Ruth was a Mobite. Her Israelite husband broke God’s law by marrying her when he lived in the land of Moab. Then he died, and when his mother Naomi prepared to return to Israel, Ruth must have seriously thought about staying in her homeland. She would surely face rejection and persecution in the land of her husband’s family.
But Ruth was unwilling to separate herself from God’s people. The Bible tells us she clung to Naomi. She said, For wherever you go, I will go; wherever you lodge, I will lodge. Your people shall be my people, and your God my God. (Ruth 1:16b NKJV)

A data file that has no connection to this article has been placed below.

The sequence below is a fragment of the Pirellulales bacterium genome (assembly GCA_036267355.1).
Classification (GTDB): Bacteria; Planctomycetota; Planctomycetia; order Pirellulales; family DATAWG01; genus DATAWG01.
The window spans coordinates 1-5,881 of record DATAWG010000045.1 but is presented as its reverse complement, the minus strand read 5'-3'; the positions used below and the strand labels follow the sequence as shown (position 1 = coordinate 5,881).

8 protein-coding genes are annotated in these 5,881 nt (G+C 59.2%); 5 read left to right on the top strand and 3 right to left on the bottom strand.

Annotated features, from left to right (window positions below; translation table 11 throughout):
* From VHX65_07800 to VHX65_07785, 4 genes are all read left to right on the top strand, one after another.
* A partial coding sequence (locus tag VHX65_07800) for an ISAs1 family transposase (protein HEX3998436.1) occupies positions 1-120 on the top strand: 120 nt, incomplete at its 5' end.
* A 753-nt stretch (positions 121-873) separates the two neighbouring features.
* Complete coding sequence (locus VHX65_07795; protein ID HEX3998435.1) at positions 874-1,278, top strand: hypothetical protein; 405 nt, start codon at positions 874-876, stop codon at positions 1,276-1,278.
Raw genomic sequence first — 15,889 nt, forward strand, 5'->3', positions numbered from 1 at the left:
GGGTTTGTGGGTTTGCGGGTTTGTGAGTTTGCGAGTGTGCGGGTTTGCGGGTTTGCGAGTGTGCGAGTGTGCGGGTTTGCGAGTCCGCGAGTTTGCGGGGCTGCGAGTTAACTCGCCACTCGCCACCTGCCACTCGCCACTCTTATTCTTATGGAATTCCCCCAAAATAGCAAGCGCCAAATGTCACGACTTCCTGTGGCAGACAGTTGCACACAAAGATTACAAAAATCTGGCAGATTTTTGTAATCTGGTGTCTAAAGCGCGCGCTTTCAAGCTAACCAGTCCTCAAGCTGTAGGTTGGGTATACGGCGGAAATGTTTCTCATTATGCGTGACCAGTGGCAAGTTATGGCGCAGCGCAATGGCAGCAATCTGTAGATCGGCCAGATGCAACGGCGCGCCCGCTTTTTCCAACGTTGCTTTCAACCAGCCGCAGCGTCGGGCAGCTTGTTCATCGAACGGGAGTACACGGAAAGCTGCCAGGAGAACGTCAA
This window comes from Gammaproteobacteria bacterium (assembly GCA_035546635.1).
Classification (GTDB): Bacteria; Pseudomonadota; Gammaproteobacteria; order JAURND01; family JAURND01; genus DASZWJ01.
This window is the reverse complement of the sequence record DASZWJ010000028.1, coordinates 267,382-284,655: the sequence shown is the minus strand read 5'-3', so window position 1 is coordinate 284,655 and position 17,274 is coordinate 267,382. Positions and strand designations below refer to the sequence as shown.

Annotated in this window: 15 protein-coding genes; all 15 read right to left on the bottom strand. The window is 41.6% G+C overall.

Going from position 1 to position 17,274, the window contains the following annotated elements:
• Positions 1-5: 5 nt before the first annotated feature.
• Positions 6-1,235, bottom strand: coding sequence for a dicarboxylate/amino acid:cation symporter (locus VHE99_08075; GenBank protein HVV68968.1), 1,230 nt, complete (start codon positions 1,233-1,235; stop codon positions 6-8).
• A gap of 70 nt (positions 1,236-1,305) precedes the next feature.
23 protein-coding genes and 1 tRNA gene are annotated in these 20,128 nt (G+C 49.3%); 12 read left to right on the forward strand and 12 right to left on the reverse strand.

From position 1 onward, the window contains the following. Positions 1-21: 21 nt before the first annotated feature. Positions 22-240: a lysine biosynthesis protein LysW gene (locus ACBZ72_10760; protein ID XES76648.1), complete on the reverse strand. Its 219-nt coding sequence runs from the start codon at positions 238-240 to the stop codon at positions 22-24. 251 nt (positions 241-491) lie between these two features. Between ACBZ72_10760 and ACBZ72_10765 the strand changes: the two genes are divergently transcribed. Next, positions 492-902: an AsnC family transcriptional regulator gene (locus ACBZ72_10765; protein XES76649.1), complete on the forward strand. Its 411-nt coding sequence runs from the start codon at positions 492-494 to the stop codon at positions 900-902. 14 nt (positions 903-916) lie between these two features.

The young woman born outside of God’s kingdom decided she would chose God by identifying with His people. She journeyed to Israel with Naomi. When she demonstrated great tenderness and love for her mother-in-law, she was accepted in spite her background.
Then, in one of Scripture’s most beautiful love stories, Ruth became the wife of Boaz. Their first son, Obed, became grandfather of King David. And centuries later Jesus descended from the lineage of David.
The outcast named Ruth—the Moabite Gentile—played an important role in the ancestry of Jesus. She was a forerunner of God’s plan to include Gentiles among the people who belong to Him.
Originally published December 14, 1990.
7 years ago